57. Twister… answer the question, please. Should there be a place for Bison to graze on public land or should it be reserved exclusively for cattle grazing leases?

  58. Bison grazing public land: First you say fantasy then you give an example of where it is successfuly occuring. I’m with you on fantasy, great fund raising tool, poor policy. Can’t keep the dang things out of the road or on the rez when the blizzards come.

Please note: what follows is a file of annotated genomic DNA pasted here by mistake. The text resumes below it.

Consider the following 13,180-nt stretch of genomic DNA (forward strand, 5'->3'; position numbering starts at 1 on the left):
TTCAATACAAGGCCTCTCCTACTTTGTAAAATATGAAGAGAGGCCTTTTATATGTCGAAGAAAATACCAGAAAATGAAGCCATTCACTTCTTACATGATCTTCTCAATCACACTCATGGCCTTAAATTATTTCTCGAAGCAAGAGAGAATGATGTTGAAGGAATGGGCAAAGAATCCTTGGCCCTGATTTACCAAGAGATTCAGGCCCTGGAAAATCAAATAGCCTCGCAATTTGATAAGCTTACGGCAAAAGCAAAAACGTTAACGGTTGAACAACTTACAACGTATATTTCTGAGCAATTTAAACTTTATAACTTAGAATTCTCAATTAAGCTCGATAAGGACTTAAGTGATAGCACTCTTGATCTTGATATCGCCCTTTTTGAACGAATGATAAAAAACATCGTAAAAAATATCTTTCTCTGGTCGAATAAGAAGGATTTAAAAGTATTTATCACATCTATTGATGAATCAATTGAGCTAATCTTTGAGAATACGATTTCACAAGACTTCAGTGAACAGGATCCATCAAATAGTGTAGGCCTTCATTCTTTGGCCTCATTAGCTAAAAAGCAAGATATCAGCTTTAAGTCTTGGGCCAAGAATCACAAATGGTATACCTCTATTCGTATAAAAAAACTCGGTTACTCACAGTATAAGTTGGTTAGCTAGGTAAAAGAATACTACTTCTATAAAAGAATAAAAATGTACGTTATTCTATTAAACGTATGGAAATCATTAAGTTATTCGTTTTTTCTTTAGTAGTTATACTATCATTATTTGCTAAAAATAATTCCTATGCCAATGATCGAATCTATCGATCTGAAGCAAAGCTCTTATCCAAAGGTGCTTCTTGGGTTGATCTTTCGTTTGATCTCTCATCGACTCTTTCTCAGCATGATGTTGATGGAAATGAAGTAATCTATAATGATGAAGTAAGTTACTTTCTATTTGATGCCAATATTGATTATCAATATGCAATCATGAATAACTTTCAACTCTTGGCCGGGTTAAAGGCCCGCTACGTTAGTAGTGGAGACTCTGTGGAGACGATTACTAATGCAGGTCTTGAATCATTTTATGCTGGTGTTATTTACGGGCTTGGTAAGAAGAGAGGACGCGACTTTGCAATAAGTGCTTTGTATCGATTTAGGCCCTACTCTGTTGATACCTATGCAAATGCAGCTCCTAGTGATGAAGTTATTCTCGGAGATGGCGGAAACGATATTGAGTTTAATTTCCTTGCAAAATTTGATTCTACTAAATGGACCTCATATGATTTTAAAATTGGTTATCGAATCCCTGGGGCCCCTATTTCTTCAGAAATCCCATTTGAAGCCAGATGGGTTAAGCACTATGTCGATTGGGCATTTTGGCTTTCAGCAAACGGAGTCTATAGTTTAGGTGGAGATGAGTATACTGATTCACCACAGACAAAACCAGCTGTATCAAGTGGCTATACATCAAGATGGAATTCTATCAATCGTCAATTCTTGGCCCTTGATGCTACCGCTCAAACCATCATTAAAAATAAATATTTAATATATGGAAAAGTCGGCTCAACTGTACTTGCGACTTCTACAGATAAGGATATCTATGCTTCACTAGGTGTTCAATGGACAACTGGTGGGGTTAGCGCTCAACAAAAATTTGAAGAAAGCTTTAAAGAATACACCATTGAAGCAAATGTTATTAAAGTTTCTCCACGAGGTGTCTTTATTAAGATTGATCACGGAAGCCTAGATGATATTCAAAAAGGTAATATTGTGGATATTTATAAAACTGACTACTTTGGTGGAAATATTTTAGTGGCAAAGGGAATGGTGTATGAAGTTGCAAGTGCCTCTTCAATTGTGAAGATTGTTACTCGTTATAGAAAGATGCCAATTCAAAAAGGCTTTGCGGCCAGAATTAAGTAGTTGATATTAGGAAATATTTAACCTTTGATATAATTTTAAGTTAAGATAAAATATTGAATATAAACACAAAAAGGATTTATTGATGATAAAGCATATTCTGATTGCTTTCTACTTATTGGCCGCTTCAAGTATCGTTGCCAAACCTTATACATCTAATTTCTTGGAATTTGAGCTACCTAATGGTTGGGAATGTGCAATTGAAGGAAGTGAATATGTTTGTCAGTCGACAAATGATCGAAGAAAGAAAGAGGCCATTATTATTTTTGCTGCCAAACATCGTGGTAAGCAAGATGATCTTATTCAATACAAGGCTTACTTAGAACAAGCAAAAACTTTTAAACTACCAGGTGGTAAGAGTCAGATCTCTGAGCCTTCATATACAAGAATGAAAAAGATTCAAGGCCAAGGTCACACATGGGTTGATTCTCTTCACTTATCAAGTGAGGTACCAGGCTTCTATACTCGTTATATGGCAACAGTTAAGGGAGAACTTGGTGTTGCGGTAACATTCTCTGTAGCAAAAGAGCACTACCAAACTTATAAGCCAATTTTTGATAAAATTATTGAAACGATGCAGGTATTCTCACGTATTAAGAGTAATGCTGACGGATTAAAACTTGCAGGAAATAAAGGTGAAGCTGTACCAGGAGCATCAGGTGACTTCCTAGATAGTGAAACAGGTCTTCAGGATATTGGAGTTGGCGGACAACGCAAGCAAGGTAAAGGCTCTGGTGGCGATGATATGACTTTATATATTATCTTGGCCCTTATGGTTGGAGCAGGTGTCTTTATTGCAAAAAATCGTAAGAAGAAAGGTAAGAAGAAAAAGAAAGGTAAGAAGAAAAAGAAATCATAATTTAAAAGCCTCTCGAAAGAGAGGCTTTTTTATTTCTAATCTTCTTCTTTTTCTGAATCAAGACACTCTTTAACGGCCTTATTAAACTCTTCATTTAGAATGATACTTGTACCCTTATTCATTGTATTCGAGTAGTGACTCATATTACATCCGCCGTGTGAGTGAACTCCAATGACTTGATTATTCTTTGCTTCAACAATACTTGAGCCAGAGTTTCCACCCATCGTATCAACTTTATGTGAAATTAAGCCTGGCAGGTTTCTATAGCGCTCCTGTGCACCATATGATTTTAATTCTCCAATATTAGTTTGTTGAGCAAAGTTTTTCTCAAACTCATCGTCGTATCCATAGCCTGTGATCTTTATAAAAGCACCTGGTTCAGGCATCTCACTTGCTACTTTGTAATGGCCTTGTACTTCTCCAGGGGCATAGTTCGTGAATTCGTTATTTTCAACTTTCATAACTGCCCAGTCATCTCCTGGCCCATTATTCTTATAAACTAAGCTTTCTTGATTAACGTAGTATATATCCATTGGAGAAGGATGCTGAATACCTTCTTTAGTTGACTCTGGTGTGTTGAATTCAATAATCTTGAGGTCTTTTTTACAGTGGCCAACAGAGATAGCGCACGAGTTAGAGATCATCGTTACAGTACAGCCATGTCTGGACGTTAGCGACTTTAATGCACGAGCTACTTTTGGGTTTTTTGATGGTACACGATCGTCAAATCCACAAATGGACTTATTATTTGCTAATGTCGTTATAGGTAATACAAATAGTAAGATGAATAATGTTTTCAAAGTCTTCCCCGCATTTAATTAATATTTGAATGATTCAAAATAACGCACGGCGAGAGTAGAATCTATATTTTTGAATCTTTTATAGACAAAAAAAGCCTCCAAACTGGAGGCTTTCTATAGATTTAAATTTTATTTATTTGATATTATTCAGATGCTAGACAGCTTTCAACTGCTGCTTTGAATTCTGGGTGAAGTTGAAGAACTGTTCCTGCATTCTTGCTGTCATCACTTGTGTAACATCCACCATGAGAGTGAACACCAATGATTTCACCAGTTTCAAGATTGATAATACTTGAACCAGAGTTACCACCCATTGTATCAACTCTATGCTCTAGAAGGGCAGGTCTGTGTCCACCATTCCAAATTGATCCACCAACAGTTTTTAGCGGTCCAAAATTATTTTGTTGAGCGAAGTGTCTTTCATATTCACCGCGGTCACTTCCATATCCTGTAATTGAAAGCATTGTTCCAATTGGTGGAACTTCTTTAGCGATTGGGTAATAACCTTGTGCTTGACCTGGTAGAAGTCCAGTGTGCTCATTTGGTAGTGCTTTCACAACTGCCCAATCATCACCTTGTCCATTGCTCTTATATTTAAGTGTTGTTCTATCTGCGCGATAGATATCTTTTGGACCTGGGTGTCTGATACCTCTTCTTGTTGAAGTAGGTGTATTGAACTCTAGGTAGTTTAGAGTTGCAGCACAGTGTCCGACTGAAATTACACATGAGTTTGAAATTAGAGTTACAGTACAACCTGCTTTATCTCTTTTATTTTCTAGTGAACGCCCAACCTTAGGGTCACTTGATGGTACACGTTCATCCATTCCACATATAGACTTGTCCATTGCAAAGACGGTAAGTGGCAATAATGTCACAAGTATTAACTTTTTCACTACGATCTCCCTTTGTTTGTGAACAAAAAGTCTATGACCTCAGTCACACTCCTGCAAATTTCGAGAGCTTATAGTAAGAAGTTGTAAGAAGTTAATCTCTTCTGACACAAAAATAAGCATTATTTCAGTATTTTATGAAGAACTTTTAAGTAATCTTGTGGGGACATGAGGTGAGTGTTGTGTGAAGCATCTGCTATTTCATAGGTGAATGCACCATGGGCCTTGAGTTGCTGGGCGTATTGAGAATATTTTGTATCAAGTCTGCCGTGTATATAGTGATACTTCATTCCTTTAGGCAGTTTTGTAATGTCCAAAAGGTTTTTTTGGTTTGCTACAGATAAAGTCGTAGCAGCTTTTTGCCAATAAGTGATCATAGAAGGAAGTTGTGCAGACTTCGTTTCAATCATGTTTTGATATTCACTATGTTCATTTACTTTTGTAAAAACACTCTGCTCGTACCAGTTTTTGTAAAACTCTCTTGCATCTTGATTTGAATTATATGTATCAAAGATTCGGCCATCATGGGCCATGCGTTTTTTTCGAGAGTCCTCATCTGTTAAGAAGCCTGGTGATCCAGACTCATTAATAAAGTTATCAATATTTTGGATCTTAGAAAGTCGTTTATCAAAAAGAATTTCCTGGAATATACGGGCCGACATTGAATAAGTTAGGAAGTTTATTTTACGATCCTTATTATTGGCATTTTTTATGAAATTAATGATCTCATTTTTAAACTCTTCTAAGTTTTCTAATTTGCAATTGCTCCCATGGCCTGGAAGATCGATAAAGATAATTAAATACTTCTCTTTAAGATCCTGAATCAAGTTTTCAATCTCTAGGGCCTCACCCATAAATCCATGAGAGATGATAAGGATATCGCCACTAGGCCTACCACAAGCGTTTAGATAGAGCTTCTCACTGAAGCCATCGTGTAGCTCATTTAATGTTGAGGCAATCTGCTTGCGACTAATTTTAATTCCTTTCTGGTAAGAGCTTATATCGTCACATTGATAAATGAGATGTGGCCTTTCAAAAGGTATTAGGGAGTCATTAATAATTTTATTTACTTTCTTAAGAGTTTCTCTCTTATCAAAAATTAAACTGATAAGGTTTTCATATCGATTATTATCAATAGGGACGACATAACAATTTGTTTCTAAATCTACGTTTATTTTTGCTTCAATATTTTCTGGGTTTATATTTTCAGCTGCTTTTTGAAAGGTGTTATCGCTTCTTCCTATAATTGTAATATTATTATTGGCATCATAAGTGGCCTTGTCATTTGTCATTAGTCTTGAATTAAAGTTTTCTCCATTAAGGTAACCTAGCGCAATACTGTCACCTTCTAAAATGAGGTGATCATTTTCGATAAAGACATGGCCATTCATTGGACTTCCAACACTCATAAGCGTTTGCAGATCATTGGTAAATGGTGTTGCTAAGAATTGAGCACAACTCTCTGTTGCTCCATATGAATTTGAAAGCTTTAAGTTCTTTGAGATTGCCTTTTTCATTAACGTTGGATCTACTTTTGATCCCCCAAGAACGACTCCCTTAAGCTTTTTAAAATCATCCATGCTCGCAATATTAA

59. Twisted: Actually, the best available science says there is no reason under present conditions that riparian areas could not recover w/in the Monument. There is still periodic flooding (ten year storm events, approximately) where cottonwoods take hold, and if you float it you will see that in the areas cows are excluded, those cottonwoods are growing, while in the rest of the areas, they are browsed to death. As for people living along the river, I’m a bit confused — you must be referring to the areas below the Ft. Peck dam, as above the dam is the CM Russel Wildlife Refuge and the Monument, which don’t have much of anything but cows living along the river. One thing you are right about, however, is that we will sue the BLM to force them to comply with the laws passed to protect areas like this. I mean really, they exlcuded cows from the environmental study of how to manage the monument under the pretext that grazing is not a significant issue in the Monument. If you’ll give me your name and address, we’ll be sure to include you as a defendant in our lawsuit! Just kidding. But what do you have against enforcement of environmental laws? I wish the BLM would respect the laws they are charged with enforcing, but as you will probably agree, you just can’t trust the federal government to do the right thing, and that is why Congress in its wisdom allows citizens to sue the feds when they refuse to honor the laws they are charged with enforcing. As for bighorns, umm… their habitat is rocks, right? Not exactly a riparian dependent species there. How about managing the Monument the same way we manage the CMR? After all, like you say, it is a hunter’s paradise, the favorite place of most hunters in Montana, and last time I checked they aren’t going there to shoot cows… I have a good read for you, twisty — “Rewilding The West”, hot off the presses, which is all about the history of your ecosystem there – how it got depleted and how it is going to be restored.